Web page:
In reality, corsets were a comfortable undergarment that provided support for the breasts and back (and stomach, with maternity corsets), and they reinforced good posture. They are more about creating the proper form than about creating tiny waists, and the practice of tight-lacing to create that tiny waist (think of that scene in Gone With the Wind) was actually rather rare. Personally I have never heard any complaints from anyone who wears Victorian style corsets these days, but plenty of women have described them as “comfortable”, “supportive”, and even “addictive.”

So why did we stop wearing them? The World Wars happened. During WWI corsets became horrendously expensive as the demand for steel skyrocketed, and the women of that day and age just couldn’t afford them, and although they regained some popularity in the ’20s, the second War quickly did away with them. After the Wars, our culture was too broken to have any sense of practicality, and by the time the shell-shock had worn off, feminists had managed to bowdlerize history into something more suitable for their agenda. As I’ve asserted before, feminists hate femininity.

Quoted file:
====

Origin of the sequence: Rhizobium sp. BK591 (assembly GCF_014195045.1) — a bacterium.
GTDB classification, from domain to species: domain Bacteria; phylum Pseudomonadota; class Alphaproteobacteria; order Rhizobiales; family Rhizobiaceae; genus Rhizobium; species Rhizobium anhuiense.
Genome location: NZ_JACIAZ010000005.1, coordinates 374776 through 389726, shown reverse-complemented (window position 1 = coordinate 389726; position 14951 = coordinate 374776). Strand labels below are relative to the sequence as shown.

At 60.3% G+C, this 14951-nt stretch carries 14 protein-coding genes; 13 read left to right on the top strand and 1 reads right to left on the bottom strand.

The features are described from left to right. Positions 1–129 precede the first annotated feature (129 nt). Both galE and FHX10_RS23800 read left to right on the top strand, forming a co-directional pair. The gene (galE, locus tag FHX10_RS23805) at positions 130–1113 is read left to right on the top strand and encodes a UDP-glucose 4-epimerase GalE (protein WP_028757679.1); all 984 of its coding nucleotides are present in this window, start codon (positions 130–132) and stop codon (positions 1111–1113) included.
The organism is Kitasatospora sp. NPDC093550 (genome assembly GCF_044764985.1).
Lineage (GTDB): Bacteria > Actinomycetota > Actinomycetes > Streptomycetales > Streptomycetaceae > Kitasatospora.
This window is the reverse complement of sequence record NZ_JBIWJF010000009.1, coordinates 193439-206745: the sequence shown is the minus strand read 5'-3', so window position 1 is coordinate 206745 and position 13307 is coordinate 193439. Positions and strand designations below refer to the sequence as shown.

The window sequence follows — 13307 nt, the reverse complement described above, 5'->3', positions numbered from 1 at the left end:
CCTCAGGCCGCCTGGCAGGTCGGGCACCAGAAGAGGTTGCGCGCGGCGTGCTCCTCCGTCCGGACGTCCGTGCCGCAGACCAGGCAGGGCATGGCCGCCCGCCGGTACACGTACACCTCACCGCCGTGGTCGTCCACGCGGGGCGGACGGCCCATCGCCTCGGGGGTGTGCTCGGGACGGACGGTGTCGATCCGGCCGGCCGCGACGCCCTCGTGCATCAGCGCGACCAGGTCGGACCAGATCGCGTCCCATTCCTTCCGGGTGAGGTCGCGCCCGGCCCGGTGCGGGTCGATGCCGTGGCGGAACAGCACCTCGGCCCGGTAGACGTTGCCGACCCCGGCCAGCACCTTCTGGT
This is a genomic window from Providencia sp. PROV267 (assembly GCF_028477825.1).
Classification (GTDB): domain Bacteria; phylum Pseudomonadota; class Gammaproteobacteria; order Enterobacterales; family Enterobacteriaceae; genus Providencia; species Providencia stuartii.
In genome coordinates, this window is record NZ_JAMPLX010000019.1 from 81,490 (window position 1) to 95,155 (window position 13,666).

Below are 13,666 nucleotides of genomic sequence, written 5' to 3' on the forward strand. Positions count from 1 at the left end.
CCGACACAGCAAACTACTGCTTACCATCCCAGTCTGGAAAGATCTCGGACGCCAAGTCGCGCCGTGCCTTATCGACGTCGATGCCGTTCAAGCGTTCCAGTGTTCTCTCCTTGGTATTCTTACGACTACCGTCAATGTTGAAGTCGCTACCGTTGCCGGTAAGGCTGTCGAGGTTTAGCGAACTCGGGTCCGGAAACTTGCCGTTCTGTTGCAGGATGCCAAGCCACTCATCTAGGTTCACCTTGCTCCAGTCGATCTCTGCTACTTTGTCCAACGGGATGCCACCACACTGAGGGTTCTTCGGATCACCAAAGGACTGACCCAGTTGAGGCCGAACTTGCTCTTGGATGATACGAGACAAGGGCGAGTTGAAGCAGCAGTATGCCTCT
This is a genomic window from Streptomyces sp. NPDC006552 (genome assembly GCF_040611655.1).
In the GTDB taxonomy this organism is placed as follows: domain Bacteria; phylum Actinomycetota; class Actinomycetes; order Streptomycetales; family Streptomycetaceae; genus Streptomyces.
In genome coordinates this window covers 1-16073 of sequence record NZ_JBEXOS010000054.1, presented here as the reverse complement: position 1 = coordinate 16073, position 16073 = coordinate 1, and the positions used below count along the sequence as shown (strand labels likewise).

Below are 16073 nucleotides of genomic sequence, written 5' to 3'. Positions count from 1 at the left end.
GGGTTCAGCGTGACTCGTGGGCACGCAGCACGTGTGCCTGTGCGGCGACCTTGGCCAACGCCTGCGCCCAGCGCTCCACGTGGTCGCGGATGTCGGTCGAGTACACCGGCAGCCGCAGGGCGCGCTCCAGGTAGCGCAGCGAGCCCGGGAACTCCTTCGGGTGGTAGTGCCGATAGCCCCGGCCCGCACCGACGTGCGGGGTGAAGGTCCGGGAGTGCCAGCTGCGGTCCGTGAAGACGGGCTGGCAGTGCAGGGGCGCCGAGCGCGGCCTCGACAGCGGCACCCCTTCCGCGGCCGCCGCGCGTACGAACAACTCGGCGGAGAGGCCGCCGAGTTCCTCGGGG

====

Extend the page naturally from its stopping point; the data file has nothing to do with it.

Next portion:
If you’re interested in reading more about corsets, I recommend this article.

6 thoughts on “Corsets and History

  1. I’m a bit confused here…you seem to be clearly against those “evil” feminists and their modern day underwire “control garment” bras. First of all, I’m not sure that these types of bras were invented or would even be endorsed by feminists. (And let’s please keep in mind that underwire bras are only one type of many different varieties of bras available – there are many other bras designed more for comfort.) And I don’t think that it’s just “feminist scholars” that have pointed out corsets’ role in helping to make women’s lives more difficult. But that’s a minor point.